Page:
Deidara saw it coming before anyone else did.
Sasori, having been silent throughout the whole exchange, suddenly appeared in front of Mikoko. A vine twisted from his Zetsu arm and whipped through the air like lightning, slicing through flesh and bone, sharp as any of Shisui's tantos. He was fast and efficient, as if he'd been killing his whole life. Then he landed softly on the grass, staring at his new arm pensively, as if he hadn't just decapitated a civilian woman.
Mikoko's grief had been forever silenced, her head rolling to a stop next to her son's. Tears continued to trickle from the corners of her lifeless eyes, dribbling down her nose and into her mouth, still contorted in a silent scream.
"We..." Deidara had to swipe her tongue around the insides of her mouth to get rid of the dryness. "We should throw them in the river, hm." Burying them would be too much time wasted, and too much energy expended when had more pressing matters to attend to.
"The blood might attract monsters," Rin added quietly, not looking up. Her clothes almost slipped off her shoulder from the way her children were clutching the fabric.
Chiyo gave a bitter smirk. "Like we need any more."
Asagi and Rin returned to camp with the children, Deidara and Chiyo accompanying them.
Sasuke and Sasori exchanged a glance.
"No use standing around," Sasori said dryly. "Come on, brat, we'll throw the heads in first, then cut up the body."
Surprisingly, Sasuke did not complain, and they set to work, disposing of the corpses in quiet tandem. Deidara cast them one last look from across the river before disappearing behind the trees.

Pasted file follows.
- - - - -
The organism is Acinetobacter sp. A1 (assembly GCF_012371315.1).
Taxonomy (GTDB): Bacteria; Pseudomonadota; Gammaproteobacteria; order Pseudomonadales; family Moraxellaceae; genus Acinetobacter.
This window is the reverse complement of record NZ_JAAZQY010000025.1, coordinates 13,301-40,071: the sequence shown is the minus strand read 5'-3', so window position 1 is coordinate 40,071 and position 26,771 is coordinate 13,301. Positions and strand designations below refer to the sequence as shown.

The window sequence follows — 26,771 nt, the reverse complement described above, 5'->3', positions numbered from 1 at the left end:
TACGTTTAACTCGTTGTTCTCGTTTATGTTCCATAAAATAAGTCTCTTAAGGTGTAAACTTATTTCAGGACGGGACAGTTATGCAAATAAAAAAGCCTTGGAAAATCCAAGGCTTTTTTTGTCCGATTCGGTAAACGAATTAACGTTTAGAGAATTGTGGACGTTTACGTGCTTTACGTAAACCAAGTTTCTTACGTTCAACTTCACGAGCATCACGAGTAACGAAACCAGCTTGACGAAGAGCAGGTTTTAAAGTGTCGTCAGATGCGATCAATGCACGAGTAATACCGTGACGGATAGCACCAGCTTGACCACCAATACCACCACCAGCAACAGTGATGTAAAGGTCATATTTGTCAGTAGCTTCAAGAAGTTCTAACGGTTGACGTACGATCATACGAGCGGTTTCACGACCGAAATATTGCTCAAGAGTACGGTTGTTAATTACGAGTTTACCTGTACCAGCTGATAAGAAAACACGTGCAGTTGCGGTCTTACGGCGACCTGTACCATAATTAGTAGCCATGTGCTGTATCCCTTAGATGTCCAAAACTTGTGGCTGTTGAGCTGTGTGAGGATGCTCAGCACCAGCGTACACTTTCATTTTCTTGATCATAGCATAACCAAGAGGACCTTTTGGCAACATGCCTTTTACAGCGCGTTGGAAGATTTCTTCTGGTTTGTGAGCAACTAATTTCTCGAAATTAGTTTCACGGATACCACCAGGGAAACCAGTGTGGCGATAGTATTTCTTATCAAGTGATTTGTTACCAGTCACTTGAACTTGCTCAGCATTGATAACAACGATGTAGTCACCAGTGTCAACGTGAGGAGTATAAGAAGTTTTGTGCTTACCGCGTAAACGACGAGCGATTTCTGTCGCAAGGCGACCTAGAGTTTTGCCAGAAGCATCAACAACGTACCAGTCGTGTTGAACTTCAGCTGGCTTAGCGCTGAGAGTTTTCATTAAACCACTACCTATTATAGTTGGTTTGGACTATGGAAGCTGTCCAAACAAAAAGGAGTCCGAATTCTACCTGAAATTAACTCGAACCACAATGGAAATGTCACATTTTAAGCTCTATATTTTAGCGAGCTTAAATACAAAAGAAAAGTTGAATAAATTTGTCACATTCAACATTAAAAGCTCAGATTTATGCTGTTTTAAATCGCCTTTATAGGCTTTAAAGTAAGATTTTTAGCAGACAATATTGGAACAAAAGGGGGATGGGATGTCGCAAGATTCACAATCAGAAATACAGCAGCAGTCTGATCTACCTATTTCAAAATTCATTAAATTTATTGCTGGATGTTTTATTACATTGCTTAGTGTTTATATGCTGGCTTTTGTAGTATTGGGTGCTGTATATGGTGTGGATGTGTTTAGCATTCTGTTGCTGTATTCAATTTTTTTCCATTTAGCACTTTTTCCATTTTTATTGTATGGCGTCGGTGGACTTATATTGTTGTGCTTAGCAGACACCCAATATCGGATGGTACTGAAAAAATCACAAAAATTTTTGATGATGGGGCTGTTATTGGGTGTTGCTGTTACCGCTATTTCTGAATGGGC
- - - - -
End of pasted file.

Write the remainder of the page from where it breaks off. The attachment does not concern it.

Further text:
What was that? Deidara leaned against the tree trunk, the sun climbing to its peak behind the clouds above her. Her stomach growled, but she could not afford to consume any more of their rations. They were running dangerously low, and everything had to be conserved. I've seen him kill before, so why am I surprised? She breathed out slowly, her eyebrows creasing in a frown. No, that's not right... She sat up. The only things I've ever seen him kill before are monsters. In spite of everything, Mikoko was still a human.
It bothered her, this new side of him she had seen, especially after she'd told him that she was certain about his goodness. Of course, everything had a light and a dark side, of that, Deidara was sure, but seeing the light waver was almost... frightening.
I'm not scared of him. It was true, she assured herself. After witnessing that, she would still be willing to spend nights under the stars with him, as they had last night, in that intimate silence which she craved. No, I'm not scared. I'm... curious. What kind of skeletons was Sasori hiding in his closet to make him speak so bitterly of himself—art aside—to drive him to attempting suicide; to allow him to murder someone without even batting an eyelash? The latter could, of course, be attributed to circumstances, but the rest had her pensive.
The sun was momentarily blocked out by a murder of crows cawing and flapping overhead. It prompted her to think of Itachi and Kakashi, both of whom had yet to return from their scouting mission.
"Deidara?" Izumi came up to her. "Mind if I sit?"
The blonde shrugged. "It's not my tree, hm."
So Izumi sat, letting out a sigh. "Okay, I'm about to tell you something, and I don't want you to be mad." Her tone was sobering, and Deidara immediately paid close attention. Izumi folded her hands in her lap, trying to decide how she would go about revealing whatever information she had to Deidara. In the end, she decided for blunt and straight to the point. "I'm joining you on the expedition to the TNT base."